Shutter showdown: which smartphone has the best camera?

Macro: Plants and stuff

Phones are not really designed for macro photography. Their lens angles are generally a bit too wide, and unless they have manual focusing, getting the camera to focus on a small, close-by object can be tricky.

Therefore, extra resolution can really come in handy, giving you the ability to crop in on an image without sacrificing too much visible detail. While at pixel level the HTC One M9 is once again a little soft, the LG G4 and Galaxy S6 are better at separating very fine detail than the iPhones.

They’re both strong. And have their own benefits. The Galaxy S6’s autofocus seems to be better at hooking onto tricky targets than the LG G4’s, but then the G4 has manual focusing through its full manual mode.

Selfies: Narcissist corner

To end on a high note: how about selfies? They may divide audiences, but they sure are popular. Here the HTC One M9 has the most impressive hardware, using a 4MP 1/3-inch sensor, the UltraPixel sensor found on the HTC One M8’s rear.

The LG G4 has an 8-megapixel sensor, but even just looking at it, you can tell its lens and sensor are relatively tiny. The Galaxy S6 has a pretty standard 5MP sensor while old stick-in-the-mud Apple uses 1.2-megapixel sensors for each.

Does HTC walk away with it? Almost, but not quite. Its issue is that the One M9 uses a fixed focus lens, and its focal point means it has to be held at full arm’s length to get a proper focus. Try and actually frame just your own face in the scene and it’ll be pretty blurry.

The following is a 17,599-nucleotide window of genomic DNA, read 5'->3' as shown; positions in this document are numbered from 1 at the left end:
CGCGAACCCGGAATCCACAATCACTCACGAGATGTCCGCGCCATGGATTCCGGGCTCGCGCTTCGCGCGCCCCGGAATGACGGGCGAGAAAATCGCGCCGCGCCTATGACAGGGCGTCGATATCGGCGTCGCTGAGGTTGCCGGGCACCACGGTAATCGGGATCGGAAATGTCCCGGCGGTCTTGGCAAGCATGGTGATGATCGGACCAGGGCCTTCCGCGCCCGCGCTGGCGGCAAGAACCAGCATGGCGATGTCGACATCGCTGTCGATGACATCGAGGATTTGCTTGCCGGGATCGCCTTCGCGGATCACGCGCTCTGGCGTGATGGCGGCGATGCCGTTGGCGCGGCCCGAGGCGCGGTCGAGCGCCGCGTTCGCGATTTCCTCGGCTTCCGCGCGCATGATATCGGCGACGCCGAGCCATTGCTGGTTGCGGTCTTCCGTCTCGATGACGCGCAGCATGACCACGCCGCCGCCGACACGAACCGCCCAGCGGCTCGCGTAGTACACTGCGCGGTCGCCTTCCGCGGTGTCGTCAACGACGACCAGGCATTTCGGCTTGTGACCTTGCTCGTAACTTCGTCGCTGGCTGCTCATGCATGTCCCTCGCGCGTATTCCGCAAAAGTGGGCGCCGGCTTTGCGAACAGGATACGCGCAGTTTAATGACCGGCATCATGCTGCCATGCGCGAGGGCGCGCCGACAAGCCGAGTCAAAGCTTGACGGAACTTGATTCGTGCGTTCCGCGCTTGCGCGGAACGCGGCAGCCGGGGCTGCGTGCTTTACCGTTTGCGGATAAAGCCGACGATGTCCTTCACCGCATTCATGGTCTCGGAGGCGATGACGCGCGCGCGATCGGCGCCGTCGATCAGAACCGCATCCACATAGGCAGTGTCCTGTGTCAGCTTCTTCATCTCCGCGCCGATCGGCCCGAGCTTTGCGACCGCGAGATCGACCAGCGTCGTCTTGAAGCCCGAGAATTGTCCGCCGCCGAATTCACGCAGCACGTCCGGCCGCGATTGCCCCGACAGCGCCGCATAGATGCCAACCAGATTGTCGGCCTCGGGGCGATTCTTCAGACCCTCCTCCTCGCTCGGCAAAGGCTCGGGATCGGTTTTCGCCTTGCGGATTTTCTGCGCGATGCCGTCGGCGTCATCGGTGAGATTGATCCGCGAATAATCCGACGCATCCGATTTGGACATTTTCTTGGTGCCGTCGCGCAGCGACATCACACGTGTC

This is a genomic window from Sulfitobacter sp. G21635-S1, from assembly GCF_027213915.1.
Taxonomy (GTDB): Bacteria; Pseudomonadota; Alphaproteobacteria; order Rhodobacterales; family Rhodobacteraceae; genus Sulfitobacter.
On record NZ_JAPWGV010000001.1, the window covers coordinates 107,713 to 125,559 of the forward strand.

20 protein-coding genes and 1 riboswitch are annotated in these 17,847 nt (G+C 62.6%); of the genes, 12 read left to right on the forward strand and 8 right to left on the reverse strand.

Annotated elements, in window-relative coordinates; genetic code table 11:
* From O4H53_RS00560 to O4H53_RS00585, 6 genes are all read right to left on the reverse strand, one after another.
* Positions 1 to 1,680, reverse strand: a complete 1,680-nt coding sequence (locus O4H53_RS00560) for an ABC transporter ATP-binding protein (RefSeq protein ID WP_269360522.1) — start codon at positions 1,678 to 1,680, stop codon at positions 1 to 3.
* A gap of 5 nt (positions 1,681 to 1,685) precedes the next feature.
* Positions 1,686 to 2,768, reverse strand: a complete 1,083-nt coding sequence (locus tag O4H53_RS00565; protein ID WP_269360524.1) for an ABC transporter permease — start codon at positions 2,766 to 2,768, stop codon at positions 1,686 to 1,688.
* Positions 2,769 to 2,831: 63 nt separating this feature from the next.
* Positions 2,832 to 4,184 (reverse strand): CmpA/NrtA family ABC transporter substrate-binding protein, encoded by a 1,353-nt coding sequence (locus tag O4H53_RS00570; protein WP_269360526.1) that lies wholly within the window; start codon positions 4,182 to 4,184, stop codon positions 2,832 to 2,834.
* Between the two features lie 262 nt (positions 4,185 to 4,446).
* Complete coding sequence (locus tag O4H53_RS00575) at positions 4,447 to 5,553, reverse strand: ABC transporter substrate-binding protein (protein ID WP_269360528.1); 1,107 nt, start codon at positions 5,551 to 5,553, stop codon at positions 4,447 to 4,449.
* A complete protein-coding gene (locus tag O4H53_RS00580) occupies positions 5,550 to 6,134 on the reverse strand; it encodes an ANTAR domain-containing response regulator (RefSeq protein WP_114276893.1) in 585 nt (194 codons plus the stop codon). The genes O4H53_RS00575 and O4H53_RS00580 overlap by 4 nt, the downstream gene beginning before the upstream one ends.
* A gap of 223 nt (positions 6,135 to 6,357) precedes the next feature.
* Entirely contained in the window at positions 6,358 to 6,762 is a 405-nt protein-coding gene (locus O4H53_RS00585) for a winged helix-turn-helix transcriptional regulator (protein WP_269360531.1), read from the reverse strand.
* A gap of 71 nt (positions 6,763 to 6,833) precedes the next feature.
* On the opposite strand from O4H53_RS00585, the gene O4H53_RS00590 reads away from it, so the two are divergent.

It may be down to there just not being enough room for the AF module. This is a shame, because in rubbish lighting the One M9 produces the least noisy selfies, without there being very obvious processing behind this.

The others are ultimately more pedestrian. The LG G4 has lots of megapixels but quite ugly processing in lower lighting and often anaemic-looking colour. Low resolution in the iPhones means that while they offer decent colour fidelity, they’re always going to be pretty scrappy-looking.

The HTC One M9 should have been the best here, but its inflexibility makes it a bit of a pain to use. I found the less-annoying Galaxy S6 to be more enjoyable to use, although it depends on your priorities.


So which is the best camera? The only particularly clear result here is that there are losers. The HTC One M9 suffers from a bunch of fairly serious issues while the iPhone 6 Plus gets the edge over the vanilla iPhone 6, which is still pretty excellent.

Comparing the LG G4, iPhone 6 Plus and Samsung Galaxy S6 is a bit trickier. The LG G4 and Samsung Galaxy S6 are clearly superior if you start using the zoom, and generally provide more detail. They are also almost as reliable as the iPhone 6 Plus too in terms of speed, exposure and colour.

We do say almost, though: aside from a couple of low-light slip-ups, the iPhone 6 Plus’s colour and exposure are pretty much flawless. The LG G4 takes a bit more of an eye candy-happy approach, making its photos appear a bit brighter or warmer quite a lot of the time.

All three are winners, but the Samsung Galaxy S6 finds a happy medium that makes it that bit more flexible while still being loads of fun to use. It’s the one we’ll be packing next time we head down to the zoo.